12 June 2019
Lee Tappenden, President & CEO
Wal-Mart Canada Corp.
1940 Argentia Road
Mississauga, ON L5N 1P9
Dear Mr. Tappenden,
Recently, it came to our attention Walmart Canada made policy changes greatly affecting your employees, disabled customers, and First Nations customers.
I was visiting your South Barrie store the other day when I discovered it no longer had express checkouts. Instead, I had the option to use the job-stealing self-checkouts or wait in line at one of the beer-toting checkouts. Either had me behind other customers with carts full of stuff vs my three items I was purchasing.
The problem, Mr. Tappenden, is that I have a hidden disability. Waiting in line can actually be unsafe for me, especially as of late due to tiring quickly, there is no where I can wait while the three to ten people in front of me take more than ten minutes each to pay for their purchases.
I further worry for your First Nations and People of Colour customers who may not feel safe in your stores. Who may only come in for two or three things and then quickly leave, now, your new policy forces them to stay longer with no visible security present. Your staff is inadequately trained for this. A First Nations youth shoved into the shelf of an over-crowded aisle might be seen as an “accident” instead of the assault that was intended by the perpetrator.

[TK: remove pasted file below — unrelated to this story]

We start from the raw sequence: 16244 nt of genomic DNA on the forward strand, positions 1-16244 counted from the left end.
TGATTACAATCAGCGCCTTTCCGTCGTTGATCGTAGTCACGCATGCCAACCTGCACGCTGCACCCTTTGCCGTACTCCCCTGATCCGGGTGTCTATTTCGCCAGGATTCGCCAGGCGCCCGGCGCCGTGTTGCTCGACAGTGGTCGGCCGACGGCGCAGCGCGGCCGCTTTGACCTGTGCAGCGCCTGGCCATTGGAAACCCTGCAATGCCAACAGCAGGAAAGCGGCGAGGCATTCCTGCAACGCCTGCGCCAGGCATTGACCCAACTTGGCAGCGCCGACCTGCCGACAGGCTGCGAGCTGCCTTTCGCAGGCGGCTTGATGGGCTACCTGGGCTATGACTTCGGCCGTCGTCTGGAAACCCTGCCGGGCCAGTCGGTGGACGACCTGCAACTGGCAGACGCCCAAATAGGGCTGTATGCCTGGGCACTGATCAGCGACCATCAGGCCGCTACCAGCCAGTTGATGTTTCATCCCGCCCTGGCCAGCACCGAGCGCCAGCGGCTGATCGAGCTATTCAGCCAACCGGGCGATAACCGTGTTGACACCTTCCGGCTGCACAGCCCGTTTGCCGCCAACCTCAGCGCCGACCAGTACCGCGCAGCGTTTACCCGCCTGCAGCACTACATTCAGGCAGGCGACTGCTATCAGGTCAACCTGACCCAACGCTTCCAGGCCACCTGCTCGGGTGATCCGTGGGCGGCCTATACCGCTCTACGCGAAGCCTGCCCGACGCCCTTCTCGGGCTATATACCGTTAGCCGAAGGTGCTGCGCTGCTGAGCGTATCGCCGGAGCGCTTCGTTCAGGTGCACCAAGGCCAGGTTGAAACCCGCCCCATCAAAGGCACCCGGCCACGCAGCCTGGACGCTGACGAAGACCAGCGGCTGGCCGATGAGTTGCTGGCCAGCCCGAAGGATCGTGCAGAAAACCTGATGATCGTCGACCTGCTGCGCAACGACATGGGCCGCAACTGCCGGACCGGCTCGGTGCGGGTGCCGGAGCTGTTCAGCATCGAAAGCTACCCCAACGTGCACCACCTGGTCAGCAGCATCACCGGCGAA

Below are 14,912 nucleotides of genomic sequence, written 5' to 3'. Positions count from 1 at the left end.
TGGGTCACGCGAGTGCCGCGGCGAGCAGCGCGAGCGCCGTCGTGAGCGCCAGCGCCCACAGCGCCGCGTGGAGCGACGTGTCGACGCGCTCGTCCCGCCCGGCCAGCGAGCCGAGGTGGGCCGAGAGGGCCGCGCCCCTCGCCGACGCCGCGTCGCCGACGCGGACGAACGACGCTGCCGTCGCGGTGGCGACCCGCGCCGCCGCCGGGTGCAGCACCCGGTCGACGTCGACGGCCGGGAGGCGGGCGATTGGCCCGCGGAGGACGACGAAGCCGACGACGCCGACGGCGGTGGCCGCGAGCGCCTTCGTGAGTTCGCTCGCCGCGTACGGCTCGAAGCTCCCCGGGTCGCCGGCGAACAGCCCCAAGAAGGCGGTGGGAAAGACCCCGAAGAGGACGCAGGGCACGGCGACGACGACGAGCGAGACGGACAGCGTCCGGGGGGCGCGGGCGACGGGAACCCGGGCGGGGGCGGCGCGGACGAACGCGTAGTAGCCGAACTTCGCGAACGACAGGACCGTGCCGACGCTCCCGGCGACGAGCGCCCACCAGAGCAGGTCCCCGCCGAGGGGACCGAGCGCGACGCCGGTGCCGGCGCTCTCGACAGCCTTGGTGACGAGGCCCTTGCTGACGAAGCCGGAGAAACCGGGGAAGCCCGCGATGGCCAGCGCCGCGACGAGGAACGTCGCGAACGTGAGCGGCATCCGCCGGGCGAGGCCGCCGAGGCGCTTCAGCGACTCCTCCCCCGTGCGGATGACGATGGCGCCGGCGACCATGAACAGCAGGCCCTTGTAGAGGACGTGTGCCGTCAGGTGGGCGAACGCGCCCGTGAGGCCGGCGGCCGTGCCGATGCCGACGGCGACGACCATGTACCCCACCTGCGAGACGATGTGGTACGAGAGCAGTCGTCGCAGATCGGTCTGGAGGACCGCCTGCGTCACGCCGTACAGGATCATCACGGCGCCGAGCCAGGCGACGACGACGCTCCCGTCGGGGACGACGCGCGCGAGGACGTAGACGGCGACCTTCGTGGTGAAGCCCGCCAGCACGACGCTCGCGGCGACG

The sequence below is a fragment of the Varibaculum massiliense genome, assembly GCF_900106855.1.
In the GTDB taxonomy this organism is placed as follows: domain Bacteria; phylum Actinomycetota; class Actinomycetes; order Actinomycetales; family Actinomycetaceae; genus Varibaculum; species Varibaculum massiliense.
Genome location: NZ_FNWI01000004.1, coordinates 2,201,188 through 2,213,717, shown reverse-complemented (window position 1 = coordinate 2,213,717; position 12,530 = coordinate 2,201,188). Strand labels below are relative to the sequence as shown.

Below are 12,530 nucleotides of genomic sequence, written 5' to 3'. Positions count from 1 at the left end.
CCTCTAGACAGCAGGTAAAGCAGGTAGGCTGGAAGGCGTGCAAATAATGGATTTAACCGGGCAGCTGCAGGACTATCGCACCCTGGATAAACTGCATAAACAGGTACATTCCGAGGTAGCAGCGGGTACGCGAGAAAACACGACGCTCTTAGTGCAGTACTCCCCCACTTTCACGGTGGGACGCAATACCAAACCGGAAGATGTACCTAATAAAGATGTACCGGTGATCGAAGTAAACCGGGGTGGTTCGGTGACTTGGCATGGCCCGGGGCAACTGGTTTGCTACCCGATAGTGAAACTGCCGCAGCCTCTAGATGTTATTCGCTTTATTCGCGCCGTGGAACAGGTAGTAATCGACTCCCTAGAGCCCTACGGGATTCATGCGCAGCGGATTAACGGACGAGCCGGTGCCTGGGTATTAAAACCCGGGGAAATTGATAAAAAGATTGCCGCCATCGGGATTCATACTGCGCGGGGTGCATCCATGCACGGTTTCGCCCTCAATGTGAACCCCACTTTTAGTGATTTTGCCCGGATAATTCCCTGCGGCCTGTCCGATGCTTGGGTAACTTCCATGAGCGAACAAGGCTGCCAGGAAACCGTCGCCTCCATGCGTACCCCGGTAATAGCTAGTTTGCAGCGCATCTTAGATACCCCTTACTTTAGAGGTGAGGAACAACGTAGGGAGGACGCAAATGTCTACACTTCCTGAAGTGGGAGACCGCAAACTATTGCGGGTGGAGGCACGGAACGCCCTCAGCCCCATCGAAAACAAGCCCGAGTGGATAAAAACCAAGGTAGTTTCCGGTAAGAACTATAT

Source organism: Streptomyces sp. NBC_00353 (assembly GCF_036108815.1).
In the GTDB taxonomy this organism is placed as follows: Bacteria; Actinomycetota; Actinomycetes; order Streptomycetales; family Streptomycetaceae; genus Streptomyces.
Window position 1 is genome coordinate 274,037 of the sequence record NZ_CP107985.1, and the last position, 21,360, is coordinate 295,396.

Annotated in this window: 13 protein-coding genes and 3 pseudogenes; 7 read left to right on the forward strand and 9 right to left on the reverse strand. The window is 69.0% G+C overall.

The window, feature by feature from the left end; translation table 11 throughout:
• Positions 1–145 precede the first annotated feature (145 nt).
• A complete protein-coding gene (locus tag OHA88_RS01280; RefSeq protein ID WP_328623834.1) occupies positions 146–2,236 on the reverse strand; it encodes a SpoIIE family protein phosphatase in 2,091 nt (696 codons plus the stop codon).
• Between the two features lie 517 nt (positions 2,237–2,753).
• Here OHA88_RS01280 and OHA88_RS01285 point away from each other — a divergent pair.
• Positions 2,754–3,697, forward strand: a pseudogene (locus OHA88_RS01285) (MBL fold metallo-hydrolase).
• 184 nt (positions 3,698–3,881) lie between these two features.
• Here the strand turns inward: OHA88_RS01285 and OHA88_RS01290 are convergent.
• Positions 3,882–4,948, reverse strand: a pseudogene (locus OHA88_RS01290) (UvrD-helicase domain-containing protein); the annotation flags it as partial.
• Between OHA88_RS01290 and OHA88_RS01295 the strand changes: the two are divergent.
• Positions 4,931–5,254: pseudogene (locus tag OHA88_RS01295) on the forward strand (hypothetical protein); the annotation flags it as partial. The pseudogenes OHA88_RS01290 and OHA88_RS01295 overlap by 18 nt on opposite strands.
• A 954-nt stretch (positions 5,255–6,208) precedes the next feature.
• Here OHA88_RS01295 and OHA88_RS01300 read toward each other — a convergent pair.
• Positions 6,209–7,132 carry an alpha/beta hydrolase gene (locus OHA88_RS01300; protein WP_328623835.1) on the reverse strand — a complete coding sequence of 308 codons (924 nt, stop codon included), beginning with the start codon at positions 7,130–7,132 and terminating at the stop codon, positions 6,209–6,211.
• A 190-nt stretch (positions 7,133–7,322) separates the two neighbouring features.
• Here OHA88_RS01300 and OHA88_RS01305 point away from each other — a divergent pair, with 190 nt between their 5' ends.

Your South Barrie store was difficult to navigate as your normally wide primary aisles were crowded in the middle with stock or other items making it difficult to get around.
As a result of this situation, we would like:
- The restoration of (at a minimum 3) express checkouts at all Walmart stores in Canada.
- Your aisles clear so as to minimize safety issues for your customers.
- All staff trained in First Aid, CPR, and AED.
- All Walmart stores in Canada equipped with an AED.
- All staff informed of its location.
- Assistance for customers with disabilities, visible or hidden.
Peter V. Tretter
President & CEO
Journey to Diversity Workplaces